The first time I went to David’s party so much changed for me. When he played “As” by Stevie Wonder something really clicked. This was a song that I heard so many times before but this time was different. I realized that music has a 4th dimension. A song can be well written, recorded beautifully, and then played on the best stereo system you have ever heard but it's the context that it's played in that really sends it into that magic space. David created that space and has inspired 50 years of positive energy through music. I took his work to heart.
You say the only thing you need to be successful (as a DJ) is to throw a good party. What is a good party in your opinion?
I think a great party is when everyone attending can forget about the hardships of their day to day lives. Music is a great way of guiding one to another headspace. I can’t remember how many times a song has completely changed up the way I was feeling. After a few hours of listening you could totally reshape your outlook on your situation. That's the mission I think, to share with people music that can alter their perception and show them something they didn’t hear or see before.
You’ve worked with Tim Sweeny’s radio show Beats In Space on WNUY 89.1. Can you tell us what you learned through it and about your relationship with Radio in general?
So my old band Hidden Fees did a record with Beats in Space a few years ago. I had met Tim before through music and friends and had been an avid listener of his show. So I was thrilled to work with him. Growing up pre-internet, radio was a huge part of my childhood whether it be listening to classic rock in the family car or discovering college radio in my teens. I think what we are seeing now with Podcasts and mixes is a return to something like that. I get so excited when a DJ I love makes a mix. It's a similar feeling to tuning in or your favorite radio show back in the day.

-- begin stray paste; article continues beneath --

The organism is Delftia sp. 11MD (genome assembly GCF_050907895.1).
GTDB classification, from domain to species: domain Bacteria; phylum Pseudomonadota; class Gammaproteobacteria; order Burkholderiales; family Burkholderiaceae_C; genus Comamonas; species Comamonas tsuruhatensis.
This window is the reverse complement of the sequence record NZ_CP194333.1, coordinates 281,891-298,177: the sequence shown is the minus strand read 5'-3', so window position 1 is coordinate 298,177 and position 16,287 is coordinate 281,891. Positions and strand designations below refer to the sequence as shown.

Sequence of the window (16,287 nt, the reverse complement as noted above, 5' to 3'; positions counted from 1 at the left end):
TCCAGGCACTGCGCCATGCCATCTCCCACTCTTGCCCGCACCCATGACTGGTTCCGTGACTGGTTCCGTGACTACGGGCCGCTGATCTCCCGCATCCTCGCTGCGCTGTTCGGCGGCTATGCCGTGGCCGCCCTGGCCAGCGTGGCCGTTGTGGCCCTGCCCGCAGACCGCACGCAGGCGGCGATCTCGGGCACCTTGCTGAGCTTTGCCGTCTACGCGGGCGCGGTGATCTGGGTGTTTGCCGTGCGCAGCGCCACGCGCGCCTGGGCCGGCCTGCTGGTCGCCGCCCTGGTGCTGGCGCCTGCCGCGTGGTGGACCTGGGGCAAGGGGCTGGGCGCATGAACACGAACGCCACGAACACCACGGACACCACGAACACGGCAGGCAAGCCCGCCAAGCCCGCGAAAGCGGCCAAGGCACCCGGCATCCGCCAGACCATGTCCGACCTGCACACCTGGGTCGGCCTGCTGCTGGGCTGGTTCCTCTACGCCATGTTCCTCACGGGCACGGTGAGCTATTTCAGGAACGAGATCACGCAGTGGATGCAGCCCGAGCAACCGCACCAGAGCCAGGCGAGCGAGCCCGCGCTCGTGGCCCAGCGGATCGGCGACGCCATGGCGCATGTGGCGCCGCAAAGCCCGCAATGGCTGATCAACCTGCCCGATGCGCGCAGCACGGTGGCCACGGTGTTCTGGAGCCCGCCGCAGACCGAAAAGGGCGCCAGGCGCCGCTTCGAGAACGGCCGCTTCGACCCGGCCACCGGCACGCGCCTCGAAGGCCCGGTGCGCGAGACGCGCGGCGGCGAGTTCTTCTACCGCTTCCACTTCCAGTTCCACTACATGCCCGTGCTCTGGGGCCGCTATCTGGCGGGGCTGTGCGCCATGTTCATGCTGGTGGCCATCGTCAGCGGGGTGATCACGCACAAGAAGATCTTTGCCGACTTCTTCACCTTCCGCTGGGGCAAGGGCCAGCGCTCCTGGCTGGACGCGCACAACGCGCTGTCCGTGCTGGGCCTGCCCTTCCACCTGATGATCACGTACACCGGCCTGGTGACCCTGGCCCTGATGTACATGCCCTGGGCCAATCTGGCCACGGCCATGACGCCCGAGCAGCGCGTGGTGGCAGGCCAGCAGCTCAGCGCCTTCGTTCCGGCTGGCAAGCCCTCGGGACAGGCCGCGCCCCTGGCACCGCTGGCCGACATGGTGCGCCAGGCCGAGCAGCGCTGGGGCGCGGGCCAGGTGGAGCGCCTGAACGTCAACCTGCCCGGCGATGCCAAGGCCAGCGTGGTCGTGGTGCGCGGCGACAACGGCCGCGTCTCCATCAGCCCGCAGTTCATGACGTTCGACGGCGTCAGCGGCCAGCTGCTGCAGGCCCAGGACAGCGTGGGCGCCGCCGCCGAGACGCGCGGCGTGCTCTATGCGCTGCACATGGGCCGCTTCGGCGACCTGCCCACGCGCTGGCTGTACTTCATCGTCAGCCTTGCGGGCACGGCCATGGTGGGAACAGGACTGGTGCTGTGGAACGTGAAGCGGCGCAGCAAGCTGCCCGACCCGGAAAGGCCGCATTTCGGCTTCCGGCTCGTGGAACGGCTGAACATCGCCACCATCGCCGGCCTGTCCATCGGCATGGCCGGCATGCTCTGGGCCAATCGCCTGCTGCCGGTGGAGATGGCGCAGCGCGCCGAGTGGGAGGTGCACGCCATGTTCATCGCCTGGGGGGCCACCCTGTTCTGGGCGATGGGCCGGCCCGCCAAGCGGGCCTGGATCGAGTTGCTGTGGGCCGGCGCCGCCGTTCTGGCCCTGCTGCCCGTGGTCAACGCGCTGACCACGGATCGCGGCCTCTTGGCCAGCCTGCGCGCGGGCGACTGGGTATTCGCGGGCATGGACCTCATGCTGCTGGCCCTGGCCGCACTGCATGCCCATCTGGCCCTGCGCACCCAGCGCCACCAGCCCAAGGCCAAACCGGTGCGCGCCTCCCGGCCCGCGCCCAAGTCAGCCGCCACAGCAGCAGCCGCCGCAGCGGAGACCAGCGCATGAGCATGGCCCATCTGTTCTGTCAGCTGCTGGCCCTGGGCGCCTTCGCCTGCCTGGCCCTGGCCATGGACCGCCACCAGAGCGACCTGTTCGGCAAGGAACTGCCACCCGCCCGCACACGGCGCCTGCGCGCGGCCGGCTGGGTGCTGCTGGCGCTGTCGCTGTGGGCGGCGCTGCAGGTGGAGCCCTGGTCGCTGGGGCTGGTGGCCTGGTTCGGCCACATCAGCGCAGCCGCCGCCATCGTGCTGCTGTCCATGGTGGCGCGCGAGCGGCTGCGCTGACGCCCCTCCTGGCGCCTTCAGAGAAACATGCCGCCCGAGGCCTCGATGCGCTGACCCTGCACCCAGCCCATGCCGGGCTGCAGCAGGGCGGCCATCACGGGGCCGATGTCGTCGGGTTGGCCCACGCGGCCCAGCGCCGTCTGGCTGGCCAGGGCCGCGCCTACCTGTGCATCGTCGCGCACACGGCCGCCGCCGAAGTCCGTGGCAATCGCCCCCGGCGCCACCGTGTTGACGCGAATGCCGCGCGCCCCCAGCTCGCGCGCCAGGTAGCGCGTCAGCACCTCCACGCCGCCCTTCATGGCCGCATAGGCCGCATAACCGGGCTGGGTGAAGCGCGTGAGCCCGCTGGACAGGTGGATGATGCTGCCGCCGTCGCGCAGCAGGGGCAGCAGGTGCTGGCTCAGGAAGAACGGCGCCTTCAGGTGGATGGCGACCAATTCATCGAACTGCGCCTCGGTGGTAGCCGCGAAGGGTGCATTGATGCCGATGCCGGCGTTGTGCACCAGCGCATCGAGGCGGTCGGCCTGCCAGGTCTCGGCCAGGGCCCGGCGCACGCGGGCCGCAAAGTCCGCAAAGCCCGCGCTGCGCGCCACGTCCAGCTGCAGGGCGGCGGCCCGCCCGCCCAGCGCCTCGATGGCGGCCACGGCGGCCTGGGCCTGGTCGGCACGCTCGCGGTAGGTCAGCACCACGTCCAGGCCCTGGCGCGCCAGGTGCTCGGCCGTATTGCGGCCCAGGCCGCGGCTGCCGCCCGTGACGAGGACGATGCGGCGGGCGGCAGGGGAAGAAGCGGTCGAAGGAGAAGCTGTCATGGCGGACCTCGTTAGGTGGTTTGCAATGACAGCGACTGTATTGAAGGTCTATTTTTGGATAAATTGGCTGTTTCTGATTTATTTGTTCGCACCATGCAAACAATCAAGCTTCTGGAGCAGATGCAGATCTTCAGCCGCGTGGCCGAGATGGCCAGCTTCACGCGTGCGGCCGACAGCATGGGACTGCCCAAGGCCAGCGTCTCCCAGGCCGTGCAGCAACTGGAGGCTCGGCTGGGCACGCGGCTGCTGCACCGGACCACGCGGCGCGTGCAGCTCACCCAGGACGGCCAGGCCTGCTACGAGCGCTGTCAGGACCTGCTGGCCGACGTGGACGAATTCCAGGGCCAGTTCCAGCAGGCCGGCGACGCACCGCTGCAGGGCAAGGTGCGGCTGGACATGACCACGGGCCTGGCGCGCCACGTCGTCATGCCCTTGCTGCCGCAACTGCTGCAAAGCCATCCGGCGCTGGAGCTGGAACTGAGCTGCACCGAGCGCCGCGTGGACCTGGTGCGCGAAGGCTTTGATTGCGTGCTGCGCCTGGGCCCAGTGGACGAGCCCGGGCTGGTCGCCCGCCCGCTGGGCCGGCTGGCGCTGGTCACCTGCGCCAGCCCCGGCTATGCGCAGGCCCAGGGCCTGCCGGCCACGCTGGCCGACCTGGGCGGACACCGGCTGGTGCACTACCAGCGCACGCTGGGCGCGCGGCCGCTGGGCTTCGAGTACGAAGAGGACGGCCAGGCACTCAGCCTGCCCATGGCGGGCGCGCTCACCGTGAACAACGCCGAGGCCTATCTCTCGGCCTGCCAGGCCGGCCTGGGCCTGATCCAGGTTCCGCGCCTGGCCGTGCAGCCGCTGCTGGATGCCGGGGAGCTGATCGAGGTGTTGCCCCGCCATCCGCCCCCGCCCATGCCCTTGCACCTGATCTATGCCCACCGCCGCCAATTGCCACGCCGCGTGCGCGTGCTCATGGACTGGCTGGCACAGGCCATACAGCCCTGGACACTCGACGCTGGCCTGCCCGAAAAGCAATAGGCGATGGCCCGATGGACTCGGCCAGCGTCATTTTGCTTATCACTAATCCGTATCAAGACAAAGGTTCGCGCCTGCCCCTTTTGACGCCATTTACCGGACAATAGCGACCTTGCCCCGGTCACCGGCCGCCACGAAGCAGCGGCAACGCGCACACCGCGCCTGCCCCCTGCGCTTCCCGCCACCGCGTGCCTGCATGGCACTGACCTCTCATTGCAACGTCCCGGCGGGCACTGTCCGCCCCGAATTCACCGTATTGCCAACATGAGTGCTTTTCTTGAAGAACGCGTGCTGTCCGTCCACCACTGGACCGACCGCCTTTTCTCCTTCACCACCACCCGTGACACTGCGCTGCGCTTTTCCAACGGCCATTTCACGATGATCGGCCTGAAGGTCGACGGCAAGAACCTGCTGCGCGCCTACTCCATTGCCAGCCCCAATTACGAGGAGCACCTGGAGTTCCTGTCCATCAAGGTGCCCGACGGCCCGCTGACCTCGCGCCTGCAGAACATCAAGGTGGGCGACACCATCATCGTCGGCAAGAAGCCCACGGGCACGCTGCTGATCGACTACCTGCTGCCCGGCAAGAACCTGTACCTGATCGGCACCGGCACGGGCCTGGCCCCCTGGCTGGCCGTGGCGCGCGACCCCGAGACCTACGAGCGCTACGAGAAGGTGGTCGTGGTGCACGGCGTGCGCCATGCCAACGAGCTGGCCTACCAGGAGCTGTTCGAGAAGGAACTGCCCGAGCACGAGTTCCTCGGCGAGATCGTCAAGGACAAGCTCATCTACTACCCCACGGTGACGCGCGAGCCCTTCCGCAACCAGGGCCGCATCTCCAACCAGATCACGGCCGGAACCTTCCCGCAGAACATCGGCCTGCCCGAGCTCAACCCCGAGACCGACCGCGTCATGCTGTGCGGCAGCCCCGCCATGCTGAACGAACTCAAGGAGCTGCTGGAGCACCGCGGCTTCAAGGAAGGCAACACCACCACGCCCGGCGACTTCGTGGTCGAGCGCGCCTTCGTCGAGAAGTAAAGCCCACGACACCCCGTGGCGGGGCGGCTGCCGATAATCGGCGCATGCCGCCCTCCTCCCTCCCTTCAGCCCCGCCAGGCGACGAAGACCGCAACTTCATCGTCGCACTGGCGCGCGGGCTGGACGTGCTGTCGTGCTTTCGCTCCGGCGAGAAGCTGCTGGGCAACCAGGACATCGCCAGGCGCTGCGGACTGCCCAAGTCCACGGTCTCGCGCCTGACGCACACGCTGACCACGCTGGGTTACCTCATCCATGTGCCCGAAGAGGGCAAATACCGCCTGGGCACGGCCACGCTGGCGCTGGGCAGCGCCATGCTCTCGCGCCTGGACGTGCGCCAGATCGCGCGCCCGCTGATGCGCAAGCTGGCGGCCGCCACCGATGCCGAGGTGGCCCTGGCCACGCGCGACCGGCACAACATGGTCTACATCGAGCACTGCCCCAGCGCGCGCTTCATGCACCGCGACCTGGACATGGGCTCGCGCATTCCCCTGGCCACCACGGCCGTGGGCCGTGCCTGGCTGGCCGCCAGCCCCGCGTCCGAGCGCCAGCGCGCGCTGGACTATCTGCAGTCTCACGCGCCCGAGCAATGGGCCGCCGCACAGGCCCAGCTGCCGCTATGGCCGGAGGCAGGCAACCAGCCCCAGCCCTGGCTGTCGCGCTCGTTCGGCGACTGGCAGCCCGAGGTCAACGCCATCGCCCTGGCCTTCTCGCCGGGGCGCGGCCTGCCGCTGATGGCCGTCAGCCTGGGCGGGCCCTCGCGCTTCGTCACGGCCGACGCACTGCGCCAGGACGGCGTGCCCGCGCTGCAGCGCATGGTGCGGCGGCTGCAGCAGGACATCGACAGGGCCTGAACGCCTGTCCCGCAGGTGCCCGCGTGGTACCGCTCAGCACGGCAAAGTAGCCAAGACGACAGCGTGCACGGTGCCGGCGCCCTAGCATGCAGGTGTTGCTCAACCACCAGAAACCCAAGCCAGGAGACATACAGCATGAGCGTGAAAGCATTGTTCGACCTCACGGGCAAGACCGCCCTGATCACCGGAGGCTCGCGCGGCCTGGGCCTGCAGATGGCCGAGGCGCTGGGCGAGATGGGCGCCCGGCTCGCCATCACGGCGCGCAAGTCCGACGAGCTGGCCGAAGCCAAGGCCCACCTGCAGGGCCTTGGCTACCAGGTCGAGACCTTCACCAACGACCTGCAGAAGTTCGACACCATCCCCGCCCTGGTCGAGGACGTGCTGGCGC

You DJ at the lovely dive Home Sweet Home and also help out at other bars. How is everything fairing in times of lockdown, will you be opening again and what can we expect when you do?
I do work many nights a week at a lovely neighborhood bar a block from my apartment called Clandestino. The last shift I worked was March 12th and I'm not entirely sure when we are going to be opening back up. It's been really tough. I remember the last night I worked I played all these end-of-the-world songs. I was thinking maybe it won’t be that bad let's make the best of it. Little did I know how bad it would get. I'm optimistic though, eternally. It's a new world now. Let's build something new and positive.
A few years ago you went on a European tour, how did that come about and what was your experience like?
I've been going back and forth for the last 4 years or so. I think it started when I met my friend Paramida who runs Love On The Rocks records. She told me I should come to play at her party in Berlin. So I bought a one-way ticket and linked up with friends around Europe and had the time of my life! It was pure magic. I think it really opened my eyes to how big and different the world is. Previously I had only really toured the US and Canada so it was such a blessing to be in the old world.
You also make and produce music. Can you tell us a little bit about how you experience the relationship between collecting, curating and actually creating music?
I started playing bass guitar in bands when I was 15. I played with all different types of people and learned so much from a lot of talented people. Being the bass player I was never front and center in the band and really enjoyed that role. Like being up there and being a part of this musical machine but not really being the singer or whatever. I think Djing when I started was similar. Like, I love being at parties but now I had something to do at the party. Now the Dj is a little too front and center if you ask me, but that's a whole other ball of wax.
Have you had any formal music training that is the basis of your music creation?
My grandfather was a jazz musician back in the 40s and my dad has a natural ear and is a really great harmonica player actually! I think the ears run in the family. I'm certainly too lazy to be a virtuoso but I think playing in a band with really talented people taught me a few things. Even today I learn a lot from my community. My friend Jex Opolis is an amazing musician and I have learned some cool keyboard tricks from him.
And to close - how has your relationship with music changed during the lockdown? Have you found anything interesting or discovered something surprising?
Well for one I really miss parties! Playing records for people in the flesh is the greatest and I can't wait to get back to that once it's safe. In the meantime I have been having a ball going through my collection and discovering records I didn't even know I had. This mix has a few of those records too. So get comfy and hit play!